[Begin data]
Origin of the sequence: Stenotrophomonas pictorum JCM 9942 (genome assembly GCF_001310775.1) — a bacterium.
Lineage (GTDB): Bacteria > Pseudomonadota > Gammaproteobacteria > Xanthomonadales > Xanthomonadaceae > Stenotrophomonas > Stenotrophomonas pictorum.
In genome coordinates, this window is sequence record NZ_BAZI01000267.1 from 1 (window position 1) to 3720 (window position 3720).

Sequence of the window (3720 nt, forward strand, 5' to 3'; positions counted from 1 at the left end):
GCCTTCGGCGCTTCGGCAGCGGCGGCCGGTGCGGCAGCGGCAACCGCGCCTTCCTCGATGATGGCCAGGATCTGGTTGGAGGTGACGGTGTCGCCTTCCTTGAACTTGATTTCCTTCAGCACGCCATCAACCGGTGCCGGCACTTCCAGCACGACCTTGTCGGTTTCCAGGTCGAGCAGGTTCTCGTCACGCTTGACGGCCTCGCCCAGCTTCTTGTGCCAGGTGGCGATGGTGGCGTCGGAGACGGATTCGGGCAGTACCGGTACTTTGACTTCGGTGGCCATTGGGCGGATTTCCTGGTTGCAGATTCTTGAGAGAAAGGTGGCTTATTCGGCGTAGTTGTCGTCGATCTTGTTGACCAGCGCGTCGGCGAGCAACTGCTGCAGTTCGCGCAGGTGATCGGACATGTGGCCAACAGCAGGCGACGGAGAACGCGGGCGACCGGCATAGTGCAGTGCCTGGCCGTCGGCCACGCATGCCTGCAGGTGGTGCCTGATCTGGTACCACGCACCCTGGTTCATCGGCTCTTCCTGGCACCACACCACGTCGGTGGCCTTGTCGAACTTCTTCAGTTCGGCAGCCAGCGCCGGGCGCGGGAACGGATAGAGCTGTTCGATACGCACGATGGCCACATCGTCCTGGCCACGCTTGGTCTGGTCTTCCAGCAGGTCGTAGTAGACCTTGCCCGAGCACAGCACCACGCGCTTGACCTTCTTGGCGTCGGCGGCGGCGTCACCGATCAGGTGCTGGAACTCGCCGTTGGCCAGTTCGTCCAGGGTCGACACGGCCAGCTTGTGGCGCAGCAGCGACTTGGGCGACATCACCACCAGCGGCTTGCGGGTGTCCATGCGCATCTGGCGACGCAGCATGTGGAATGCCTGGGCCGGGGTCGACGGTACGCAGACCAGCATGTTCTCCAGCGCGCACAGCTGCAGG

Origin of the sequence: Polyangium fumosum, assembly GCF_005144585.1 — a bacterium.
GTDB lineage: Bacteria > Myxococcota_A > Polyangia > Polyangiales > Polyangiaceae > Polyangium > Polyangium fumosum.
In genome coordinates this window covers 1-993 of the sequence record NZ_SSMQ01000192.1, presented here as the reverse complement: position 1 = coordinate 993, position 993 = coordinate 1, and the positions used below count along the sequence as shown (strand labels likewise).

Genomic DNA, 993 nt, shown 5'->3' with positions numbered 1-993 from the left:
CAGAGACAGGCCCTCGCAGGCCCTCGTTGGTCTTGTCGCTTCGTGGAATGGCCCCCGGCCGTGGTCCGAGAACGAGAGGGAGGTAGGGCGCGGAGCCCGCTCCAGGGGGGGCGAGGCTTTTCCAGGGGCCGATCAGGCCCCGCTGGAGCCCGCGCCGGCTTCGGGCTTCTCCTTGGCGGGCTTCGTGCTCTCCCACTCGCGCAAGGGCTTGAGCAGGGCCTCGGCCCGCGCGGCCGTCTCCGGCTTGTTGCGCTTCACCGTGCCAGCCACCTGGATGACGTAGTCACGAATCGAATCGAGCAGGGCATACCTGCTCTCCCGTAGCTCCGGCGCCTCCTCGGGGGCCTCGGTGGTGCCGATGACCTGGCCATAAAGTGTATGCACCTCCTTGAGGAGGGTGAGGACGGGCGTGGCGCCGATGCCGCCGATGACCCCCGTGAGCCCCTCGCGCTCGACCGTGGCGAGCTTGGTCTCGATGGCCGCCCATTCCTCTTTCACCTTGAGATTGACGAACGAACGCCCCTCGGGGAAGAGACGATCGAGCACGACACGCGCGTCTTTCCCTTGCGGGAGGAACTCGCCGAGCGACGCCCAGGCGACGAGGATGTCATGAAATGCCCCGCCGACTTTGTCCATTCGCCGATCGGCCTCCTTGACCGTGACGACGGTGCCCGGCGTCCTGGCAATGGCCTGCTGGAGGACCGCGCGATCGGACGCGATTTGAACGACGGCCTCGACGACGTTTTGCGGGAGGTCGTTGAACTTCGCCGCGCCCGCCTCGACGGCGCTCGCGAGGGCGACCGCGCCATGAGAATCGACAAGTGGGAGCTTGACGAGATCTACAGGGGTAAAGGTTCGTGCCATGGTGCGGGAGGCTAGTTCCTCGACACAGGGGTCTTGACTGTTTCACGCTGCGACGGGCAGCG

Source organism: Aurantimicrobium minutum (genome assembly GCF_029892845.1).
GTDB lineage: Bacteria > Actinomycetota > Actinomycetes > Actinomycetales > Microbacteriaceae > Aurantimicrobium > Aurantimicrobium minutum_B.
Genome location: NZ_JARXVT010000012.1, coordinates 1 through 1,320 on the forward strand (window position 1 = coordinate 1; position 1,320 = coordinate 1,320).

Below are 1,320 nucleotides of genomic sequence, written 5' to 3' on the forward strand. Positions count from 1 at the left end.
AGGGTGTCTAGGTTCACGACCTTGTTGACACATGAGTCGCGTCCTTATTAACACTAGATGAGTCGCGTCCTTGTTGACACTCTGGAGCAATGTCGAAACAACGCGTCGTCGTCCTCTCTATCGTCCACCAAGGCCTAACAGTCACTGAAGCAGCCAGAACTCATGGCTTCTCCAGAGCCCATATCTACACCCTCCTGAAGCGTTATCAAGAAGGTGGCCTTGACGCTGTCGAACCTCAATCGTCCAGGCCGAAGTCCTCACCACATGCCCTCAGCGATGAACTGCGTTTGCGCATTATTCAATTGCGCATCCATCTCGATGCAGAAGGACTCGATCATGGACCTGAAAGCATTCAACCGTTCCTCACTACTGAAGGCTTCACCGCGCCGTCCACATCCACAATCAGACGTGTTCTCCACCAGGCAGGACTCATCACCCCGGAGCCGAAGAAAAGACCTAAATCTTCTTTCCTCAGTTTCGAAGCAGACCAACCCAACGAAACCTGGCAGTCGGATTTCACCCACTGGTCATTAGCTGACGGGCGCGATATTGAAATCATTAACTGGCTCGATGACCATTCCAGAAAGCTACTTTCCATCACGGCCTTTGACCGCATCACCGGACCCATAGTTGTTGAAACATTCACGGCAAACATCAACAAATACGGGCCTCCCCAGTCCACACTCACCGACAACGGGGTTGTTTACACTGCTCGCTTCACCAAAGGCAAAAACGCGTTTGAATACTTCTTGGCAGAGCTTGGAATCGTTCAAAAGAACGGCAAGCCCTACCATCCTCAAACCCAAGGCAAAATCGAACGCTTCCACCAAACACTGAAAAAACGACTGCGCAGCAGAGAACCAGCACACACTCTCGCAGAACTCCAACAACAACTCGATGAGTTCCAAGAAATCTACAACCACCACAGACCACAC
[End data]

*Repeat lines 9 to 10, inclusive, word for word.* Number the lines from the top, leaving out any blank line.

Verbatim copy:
Genomic DNA, 993 nt, shown 5'->3' with positions numbered 1-993 from the left:
CAGAGACAGGCCCTCGCAGGCCCTCGTTGGTCTTGTCGCTTCGTGGAATGGCCCCCGGCCGTGGTCCGAGAACGAGAGGGAGGTAGGGCGCGGAGCCCGCTCCAGGGGGGGCGAGGCTTTTCCAGGGGCCGATCAGGCCCCGCTGGAGCCCGCGCCGGCTTCGGGCTTCTCCTTGGCGGGCTTCGTGCTCTCCCACTCGCGCAAGGGCTTGAGCAGGGCCTCGGCCCGCGCGGCCGTCTCCGGCTTGTTGCGCTTCACCGTGCCAGCCACCTGGATGACGTAGTCACGAATCGAATCGAGCAGGGCATACCTGCTCTCCCGTAGCTCCGGCGCCTCCTCGGGGGCCTCGGTGGTGCCGATGACCTGGCCATAAAGTGTATGCACCTCCTTGAGGAGGGTGAGGACGGGCGTGGCGCCGATGCCGCCGATGACCCCCGTGAGCCCCTCGCGCTCGACCGTGGCGAGCTTGGTCTCGATGGCCGCCCATTCCTCTTTCACCTTGAGATTGACGAACGAACGCCCCTCGGGGAAGAGACGATCGAGCACGACACGCGCGTCTTTCCCTTGCGGGAGGAACTCGCCGAGCGACGCCCAGGCGACGAGGATGTCATGAAATGCCCCGCCGACTTTGTCCATTCGCCGATCGGCCTCCTTGACCGTGACGACGGTGCCCGGCGTCCTGGCAATGGCCTGCTGGAGGACCGCGCGATCGGACGCGATTTGAACGACGGCCTCGACGACGTTTTGCGGGAGGTCGTTGAACTTCGCCGCGCCCGCCTCGACGGCGCTCGCGAGGGCGACCGCGCCATGAGAATCGACAAGTGGGAGCTTGACGAGATCTACAGGGGTAAAGGTTCGTGCCATGGTGCGGGAGGCTAGTTCCTCGACACAGGGGTCTTGACTGTTTCACGCTGCGACGGGCAGCG